There is no point in beating myself up about it but I would see these stocks sometimes quintuple and while hard to watch, ultimately gave me more and more confidence in not just value investing but in my ability to find these gems. After one particular episode I vowed never to pass on loading up on a great opportunity again. Next time I see a great opportunity I will take full toll.
In November last year I convinced myself I had found another massive mispricing in the market in the German power tool manufacturer Einhell. Here was a company trading below net current asset value (NCAV), selling low priced power tools across the world. Revenues, profits and dividends were/are growing, which is rare for an NCAV stock.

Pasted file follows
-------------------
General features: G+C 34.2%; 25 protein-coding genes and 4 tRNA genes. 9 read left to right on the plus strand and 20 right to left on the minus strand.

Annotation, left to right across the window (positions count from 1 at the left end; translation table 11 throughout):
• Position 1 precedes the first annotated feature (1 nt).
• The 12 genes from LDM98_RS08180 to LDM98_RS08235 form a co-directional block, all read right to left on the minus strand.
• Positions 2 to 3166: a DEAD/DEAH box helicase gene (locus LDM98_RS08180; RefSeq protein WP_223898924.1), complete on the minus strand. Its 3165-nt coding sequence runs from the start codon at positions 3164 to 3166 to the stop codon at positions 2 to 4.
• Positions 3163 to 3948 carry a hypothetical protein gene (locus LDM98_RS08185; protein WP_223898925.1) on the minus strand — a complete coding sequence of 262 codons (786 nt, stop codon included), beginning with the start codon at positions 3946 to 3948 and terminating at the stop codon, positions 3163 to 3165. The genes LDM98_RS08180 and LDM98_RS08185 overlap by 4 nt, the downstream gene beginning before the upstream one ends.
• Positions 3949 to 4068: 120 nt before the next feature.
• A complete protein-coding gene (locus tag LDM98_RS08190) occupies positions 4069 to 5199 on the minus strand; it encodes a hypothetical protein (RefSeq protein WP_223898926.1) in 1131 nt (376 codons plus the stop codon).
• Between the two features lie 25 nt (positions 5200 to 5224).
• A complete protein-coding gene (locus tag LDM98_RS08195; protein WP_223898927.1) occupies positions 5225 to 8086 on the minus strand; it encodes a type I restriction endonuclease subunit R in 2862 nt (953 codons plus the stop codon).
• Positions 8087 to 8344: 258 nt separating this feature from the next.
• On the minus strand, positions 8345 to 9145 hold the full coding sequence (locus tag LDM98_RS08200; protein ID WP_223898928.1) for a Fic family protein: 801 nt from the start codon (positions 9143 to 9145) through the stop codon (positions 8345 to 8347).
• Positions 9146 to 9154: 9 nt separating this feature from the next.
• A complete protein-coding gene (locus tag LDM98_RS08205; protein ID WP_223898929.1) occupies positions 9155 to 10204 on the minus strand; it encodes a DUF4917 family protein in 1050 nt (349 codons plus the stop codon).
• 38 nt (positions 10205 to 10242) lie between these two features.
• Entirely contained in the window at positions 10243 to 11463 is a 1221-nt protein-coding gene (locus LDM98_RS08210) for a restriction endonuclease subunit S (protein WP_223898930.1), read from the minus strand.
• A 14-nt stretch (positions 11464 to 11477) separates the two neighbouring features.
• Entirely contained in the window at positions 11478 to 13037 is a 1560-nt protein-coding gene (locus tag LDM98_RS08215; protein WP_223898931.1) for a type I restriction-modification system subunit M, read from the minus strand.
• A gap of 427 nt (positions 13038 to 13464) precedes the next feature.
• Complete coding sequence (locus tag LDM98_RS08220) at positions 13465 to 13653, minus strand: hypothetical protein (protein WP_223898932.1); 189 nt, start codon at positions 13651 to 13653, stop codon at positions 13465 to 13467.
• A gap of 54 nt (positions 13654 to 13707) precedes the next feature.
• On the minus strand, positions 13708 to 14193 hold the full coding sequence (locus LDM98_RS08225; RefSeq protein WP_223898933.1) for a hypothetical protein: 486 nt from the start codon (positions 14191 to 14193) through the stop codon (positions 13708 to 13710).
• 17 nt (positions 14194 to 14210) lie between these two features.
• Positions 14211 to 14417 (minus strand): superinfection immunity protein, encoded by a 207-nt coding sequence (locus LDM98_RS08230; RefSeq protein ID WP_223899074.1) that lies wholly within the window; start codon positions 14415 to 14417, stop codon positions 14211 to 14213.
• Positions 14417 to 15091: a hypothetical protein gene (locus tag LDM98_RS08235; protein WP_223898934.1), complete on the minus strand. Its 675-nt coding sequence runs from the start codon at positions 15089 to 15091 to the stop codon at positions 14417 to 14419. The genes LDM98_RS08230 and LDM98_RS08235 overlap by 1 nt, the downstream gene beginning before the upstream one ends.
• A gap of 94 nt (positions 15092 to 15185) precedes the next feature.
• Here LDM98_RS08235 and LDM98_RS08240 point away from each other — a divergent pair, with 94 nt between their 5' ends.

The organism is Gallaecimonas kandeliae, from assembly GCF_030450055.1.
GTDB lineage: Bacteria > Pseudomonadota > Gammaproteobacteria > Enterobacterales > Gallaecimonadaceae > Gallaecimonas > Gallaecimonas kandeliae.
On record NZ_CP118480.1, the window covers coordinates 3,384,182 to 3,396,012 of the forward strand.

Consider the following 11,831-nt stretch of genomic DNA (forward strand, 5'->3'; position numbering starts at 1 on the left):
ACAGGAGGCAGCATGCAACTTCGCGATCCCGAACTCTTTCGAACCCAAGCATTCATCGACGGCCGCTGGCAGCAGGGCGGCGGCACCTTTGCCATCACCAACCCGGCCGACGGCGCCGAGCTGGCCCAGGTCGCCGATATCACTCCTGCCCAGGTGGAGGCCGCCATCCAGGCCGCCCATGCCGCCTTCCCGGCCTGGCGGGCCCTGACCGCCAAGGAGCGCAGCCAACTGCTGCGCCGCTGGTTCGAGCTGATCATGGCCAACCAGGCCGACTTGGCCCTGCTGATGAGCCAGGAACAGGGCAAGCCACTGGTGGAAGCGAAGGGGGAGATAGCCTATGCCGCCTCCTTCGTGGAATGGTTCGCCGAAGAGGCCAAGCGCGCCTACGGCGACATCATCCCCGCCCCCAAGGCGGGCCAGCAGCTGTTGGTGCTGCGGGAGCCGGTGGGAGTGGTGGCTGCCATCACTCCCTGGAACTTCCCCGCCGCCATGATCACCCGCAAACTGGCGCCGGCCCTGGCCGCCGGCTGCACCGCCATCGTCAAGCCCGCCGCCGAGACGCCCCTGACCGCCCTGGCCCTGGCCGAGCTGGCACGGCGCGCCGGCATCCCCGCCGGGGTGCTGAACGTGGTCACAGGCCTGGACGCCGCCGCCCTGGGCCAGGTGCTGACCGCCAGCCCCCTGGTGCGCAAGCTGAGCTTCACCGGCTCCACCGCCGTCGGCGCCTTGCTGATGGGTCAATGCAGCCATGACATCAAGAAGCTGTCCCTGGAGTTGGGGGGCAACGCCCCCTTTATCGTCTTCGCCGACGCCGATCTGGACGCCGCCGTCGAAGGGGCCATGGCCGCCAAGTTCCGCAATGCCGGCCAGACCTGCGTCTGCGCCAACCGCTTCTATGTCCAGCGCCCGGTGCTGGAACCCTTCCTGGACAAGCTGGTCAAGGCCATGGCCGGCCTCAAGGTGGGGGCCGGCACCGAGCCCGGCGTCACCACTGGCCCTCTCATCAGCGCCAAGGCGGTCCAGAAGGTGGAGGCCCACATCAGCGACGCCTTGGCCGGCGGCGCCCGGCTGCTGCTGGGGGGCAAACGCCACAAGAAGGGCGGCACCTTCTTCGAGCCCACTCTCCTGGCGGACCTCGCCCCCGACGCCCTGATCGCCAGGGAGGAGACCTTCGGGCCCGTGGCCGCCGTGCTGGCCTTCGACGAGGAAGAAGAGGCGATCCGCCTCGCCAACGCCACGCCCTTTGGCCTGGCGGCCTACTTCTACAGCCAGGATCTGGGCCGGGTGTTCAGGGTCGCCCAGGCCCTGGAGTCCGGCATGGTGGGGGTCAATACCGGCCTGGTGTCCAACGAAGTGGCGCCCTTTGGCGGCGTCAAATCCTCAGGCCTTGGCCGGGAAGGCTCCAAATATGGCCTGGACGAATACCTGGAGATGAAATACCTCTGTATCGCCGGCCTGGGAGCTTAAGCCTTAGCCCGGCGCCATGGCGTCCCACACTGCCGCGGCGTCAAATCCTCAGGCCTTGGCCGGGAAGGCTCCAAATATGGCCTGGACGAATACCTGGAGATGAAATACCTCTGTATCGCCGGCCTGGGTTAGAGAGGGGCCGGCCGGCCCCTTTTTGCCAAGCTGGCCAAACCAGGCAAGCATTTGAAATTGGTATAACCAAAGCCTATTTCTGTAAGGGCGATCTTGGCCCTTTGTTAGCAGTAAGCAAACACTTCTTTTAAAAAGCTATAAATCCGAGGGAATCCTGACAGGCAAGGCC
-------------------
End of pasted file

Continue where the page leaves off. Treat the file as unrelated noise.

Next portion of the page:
Einhell kept coming up in my screening process and I could not figure out why it was so unloved. Once I had read 5 years of annual reports I realized the market had punished Einhell for reducing Net Income from 6 Million Euros in 2012 to 1.6 Million Euros in 2014. Einhell was also punished for trading in Europe - even though it generates most of its revenues from exports to the USA and Asia. As I investigated, the story became more compelling as Einhell had turned the business around and, in 2015, had a Net Income of (Euro) 7.65 million. This is on a stock with a Market Cap of 60 Million Euros trading well below NCAV! The situation was ridiculous. The market was still in a haze thinking 2015 was an aberration and Einhell’s Revenues would soon collapse.
Having done the work I realized this was my chance and took a big position in November last year.
My faith has been rewarded.